The One-Percent Difference

Science

I posted the other day on Facebook about Richard Dawkins being disinvited from NECSS for promoting a grossly sexist video, which provoked an onlooker to comment that he agreed with Dawkins and not with me. (It was a white man, if you wanted to know.)

Since I curate my Facebook wall and don’t care to share details of my personal life with people who hold such retrograde opinions, I unfriended him, which he apparently took as a grave insult. He sent me an angry, huffy message, then stopped by the comment section here to loudly announce that he would no longer be commenting here. He conspicuously repeated this announcement several times as if in the hope that I’d reconsider and beg him to stay. When that didn’t work, he flounced off with this comment:

I generally agree with 99% of what you say, but apparently you’re one of those guys who demands a 100% agreement rate.

I thought this was an unintentionally revealing sentiment, so I wanted to say more about it.

While this person and I agree on most matters, he disagrees with me about the wisdom of Dawkins’ promotion of callous misogyny.* But more importantly, he disagrees with me about how big a disagreement that is. He seems to think it’s a minor matter – no more than 1% of what I can or should care about – which is why he’s baffled and upset that I reacted strongly to it.

My response is that if you think something like this is a minor difference of opinion – that we can differ on this point, and yet our beliefs can still be 99% similar – then you haven’t understood me at all.

As it happens, I think this dismissive, minimizing attitude is exactly the problem. When it comes to sexism in the atheist community, the biggest problem isn’t the relatively small (but noisy and persistent) mob of screeching trolls and harassers. The biggest problem is the much larger bloc of people who don’t engage in such behavior themselves, but are willing to tolerate it, and who think that whether a person is sexist should form at most a very small part of your opinion of them. It’s the people who believe that if a celebrity author or scientist is effective at promoting atheism, that’s all we ought to care about, not anything else they say or do. (You may notice the analogy with the way that moderate religion can protect and enable dangerous fundamentalism.)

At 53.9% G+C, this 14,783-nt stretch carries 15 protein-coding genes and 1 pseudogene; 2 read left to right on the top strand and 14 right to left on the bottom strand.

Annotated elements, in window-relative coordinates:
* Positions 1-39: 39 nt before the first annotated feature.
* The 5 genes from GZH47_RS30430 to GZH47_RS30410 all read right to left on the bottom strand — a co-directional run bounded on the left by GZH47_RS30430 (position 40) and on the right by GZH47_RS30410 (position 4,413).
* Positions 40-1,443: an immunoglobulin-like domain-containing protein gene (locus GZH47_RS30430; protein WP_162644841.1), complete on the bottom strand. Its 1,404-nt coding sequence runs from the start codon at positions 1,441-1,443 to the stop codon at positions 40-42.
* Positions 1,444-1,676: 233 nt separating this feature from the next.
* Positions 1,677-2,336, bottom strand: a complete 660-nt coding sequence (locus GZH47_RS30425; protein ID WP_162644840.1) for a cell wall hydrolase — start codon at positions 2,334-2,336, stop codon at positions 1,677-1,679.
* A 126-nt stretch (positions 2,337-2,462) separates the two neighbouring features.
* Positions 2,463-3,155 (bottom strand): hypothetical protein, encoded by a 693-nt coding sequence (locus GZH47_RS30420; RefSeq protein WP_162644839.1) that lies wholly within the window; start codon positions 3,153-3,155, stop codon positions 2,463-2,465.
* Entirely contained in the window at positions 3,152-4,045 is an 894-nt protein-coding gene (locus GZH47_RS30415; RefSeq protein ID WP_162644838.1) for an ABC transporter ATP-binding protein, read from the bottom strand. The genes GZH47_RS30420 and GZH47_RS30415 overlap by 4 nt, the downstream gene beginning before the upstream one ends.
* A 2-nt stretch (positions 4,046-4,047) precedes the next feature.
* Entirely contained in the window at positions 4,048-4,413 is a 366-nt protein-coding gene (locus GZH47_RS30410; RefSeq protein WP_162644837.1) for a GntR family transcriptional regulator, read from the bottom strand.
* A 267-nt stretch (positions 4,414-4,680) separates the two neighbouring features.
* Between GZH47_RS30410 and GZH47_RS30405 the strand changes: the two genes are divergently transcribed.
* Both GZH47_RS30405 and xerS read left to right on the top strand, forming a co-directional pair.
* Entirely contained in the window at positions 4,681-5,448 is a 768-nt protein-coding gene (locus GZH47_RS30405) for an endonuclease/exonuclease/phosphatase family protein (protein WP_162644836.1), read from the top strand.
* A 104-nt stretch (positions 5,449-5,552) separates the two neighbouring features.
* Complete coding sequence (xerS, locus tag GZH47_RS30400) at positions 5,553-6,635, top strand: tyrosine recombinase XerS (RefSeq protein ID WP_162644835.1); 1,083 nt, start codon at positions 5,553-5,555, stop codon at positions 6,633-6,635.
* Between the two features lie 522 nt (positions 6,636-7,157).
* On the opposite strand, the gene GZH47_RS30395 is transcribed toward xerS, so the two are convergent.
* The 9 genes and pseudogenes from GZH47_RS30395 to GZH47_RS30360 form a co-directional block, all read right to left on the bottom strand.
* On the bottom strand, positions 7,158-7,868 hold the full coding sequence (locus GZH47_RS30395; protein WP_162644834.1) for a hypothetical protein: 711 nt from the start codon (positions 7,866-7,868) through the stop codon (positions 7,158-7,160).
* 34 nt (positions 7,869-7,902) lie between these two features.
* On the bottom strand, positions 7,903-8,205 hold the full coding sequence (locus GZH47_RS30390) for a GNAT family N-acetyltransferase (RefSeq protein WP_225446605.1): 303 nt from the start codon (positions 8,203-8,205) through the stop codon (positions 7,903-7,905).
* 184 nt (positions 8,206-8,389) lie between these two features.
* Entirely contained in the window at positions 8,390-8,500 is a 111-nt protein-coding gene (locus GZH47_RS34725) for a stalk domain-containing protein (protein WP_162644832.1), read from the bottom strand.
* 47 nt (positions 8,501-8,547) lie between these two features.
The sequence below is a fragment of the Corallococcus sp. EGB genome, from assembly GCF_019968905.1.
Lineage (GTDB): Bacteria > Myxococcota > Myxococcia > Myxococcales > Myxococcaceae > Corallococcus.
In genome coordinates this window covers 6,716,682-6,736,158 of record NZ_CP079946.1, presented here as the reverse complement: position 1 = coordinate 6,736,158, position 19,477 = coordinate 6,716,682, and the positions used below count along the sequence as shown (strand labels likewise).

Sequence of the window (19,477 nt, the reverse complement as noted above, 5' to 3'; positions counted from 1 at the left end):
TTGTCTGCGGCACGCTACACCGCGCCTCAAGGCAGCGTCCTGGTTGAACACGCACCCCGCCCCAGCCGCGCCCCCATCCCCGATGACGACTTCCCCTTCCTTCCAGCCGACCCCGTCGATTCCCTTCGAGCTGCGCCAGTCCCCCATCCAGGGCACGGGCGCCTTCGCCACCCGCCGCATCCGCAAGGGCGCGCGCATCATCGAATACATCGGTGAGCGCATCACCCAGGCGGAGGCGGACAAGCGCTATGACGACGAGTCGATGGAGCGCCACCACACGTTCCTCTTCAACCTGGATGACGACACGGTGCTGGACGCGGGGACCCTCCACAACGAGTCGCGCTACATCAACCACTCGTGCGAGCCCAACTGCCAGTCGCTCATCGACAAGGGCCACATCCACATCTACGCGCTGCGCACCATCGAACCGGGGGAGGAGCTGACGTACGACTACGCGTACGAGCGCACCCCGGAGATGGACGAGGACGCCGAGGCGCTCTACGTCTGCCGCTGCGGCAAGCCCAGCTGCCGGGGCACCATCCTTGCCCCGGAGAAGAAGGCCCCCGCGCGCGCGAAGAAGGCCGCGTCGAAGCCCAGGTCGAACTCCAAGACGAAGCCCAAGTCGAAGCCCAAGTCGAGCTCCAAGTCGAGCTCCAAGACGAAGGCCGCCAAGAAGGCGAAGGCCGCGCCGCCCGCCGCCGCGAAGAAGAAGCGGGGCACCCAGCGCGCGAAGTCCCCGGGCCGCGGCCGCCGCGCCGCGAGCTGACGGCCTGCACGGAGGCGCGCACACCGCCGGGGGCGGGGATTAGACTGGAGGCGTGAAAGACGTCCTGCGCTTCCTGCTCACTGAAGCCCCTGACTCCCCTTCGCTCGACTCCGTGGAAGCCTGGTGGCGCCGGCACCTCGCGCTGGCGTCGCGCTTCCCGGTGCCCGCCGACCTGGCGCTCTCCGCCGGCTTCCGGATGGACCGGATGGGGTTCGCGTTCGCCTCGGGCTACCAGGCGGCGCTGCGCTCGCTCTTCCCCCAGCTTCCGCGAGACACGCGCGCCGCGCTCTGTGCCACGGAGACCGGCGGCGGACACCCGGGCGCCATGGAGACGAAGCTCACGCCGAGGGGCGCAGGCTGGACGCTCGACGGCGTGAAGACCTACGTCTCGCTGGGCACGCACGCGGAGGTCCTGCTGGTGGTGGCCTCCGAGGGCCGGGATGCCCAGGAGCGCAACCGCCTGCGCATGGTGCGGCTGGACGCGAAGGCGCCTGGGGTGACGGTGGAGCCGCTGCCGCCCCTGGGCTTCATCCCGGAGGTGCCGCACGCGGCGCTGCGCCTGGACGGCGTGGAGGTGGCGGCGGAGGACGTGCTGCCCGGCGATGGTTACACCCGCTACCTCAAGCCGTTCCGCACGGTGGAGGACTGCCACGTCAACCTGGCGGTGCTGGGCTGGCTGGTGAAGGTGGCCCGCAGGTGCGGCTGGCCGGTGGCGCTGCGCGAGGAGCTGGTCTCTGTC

This ties back to what I’ve written about what is up for debate in the secular community. We engage in fierce give-and-take about a whole world of topics, and it’s right and proper that we should. But when it comes to equality and respect for our fellow human beings, there ought to be no question. If anything, we ought to consider that the highest priority, not an irrelevant 1% leftover that can be swept under the carpet.

I wouldn’t hesitate to say that a person’s moral outlook is more important than their philosophical worldview. I have more in common with an evangelical Christian who reads the Bible, believes in miracles and prays to Jesus for guidance, but who believes in justice and the fundamental equality of all human beings, than I do with an atheist who rejects the supernatural, adheres to science as the only way of knowing, but isn’t concerned about racism, sexism or other kinds of irrational prejudice.

As it happens, I don’t think these things are entirely unrelated to each other. I think belief in an unverifiable afterlife that supersedes this one in importance, a holy book larded with atrocities, and morality that emanates from the unknowable whim of a deity, will more often than not produce bad results. I also think the worldview which holds that reason is the sole way of knowing, that morality comes from what’s good for human beings, and that this world and this life are all there is, will more often than not produce good results. But, clearly, there are exceptions in both directions.

* For the record, Dawkins is now tweeting actual neo-Nazi propaganda. Granted, he didn’t realize the source, but when you can look at a neo-Nazi meme and think it makes a good point, that ought to be a hint that you need to engage in some serious self-reevaluation.

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About Adam Lee

Adam Lee is an atheist writer and speaker living in New York City. His new novel, Arc of Fire, is available in paperback and e-book. Read his full bio, or follow him on Twitter.


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